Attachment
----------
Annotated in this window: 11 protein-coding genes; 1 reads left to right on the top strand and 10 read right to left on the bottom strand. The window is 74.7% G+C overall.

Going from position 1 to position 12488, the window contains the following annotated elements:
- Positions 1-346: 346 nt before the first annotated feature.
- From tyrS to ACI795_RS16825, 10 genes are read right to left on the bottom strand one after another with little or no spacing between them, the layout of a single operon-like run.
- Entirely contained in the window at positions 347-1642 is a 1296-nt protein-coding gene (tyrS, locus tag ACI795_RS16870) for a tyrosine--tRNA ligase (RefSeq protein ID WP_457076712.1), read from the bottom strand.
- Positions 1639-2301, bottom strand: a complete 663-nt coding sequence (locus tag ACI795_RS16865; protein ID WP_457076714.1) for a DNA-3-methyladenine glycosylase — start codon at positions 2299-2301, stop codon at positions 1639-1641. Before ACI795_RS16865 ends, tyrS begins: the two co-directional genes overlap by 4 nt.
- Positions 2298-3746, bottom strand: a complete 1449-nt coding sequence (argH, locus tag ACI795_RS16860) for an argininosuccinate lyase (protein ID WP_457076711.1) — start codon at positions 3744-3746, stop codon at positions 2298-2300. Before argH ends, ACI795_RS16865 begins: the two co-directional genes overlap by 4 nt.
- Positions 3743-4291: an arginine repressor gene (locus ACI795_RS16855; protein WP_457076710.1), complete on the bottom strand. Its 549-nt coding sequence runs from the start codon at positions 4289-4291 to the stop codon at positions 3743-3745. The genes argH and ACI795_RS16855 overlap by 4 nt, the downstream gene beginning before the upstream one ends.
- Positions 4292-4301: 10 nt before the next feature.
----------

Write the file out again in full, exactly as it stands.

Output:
Annotated in this window: 11 protein-coding genes; 1 reads left to right on the top strand and 10 read right to left on the bottom strand. The window is 74.7% G+C overall.

Going from position 1 to position 12488, the window contains the following annotated elements:
- Positions 1-346: 346 nt before the first annotated feature.
- From tyrS to ACI795_RS16825, 10 genes are read right to left on the bottom strand one after another with little or no spacing between them, the layout of a single operon-like run.
- Entirely contained in the window at positions 347-1642 is a 1296-nt protein-coding gene (tyrS, locus tag ACI795_RS16870) for a tyrosine--tRNA ligase (RefSeq protein ID WP_457076712.1), read from the bottom strand.
- Positions 1639-2301, bottom strand: a complete 663-nt coding sequence (locus tag ACI795_RS16865; protein ID WP_457076714.1) for a DNA-3-methyladenine glycosylase — start codon at positions 2299-2301, stop codon at positions 1639-1641. Before ACI795_RS16865 ends, tyrS begins: the two co-directional genes overlap by 4 nt.
- Positions 2298-3746, bottom strand: a complete 1449-nt coding sequence (argH, locus tag ACI795_RS16860) for an argininosuccinate lyase (protein ID WP_457076711.1) — start codon at positions 3744-3746, stop codon at positions 2298-2300. Before argH ends, ACI795_RS16865 begins: the two co-directional genes overlap by 4 nt.
- Positions 3743-4291: an arginine repressor gene (locus ACI795_RS16855; protein WP_457076710.1), complete on the bottom strand. Its 549-nt coding sequence runs from the start codon at positions 4289-4291 to the stop codon at positions 3743-3745. The genes argH and ACI795_RS16855 overlap by 4 nt, the downstream gene beginning before the upstream one ends.
- Positions 4292-4301: 10 nt before the next feature.